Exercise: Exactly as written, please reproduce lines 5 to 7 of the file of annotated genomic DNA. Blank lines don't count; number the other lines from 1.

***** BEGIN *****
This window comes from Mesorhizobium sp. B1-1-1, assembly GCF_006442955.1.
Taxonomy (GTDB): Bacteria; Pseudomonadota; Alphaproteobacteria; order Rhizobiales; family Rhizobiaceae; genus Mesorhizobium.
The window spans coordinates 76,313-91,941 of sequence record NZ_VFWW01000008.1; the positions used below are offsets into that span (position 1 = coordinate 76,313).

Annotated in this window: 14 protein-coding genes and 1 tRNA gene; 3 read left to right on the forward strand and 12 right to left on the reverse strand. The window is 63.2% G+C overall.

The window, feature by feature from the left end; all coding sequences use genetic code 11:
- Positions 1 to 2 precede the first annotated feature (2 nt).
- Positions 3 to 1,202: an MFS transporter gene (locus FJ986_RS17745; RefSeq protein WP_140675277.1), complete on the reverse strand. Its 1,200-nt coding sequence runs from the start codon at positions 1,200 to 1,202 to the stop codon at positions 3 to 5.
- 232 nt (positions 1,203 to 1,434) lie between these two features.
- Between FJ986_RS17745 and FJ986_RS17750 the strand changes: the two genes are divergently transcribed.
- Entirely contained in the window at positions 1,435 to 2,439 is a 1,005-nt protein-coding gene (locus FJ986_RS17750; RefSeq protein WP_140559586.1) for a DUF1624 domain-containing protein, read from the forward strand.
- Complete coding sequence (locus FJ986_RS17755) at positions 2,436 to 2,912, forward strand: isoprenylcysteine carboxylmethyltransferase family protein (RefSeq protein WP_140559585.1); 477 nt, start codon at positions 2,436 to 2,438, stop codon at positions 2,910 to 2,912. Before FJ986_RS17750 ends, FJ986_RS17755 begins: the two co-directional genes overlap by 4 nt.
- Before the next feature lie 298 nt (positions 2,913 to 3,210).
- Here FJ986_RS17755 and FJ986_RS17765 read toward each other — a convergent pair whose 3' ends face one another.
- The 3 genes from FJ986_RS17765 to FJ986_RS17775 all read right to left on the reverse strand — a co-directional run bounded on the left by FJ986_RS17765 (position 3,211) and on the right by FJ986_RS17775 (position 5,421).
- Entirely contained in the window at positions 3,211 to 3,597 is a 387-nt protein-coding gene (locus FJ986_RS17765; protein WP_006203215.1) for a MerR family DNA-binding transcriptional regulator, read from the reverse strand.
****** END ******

The window, feature by feature from the left end; all coding sequences use genetic code 11:
- Positions 1 to 2 precede the first annotated feature (2 nt).
- Positions 3 to 1,202: an MFS transporter gene (locus FJ986_RS17745; RefSeq protein WP_140675277.1), complete on the reverse strand. Its 1,200-nt coding sequence runs from the start codon at positions 1,200 to 1,202 to the stop codon at positions 3 to 5.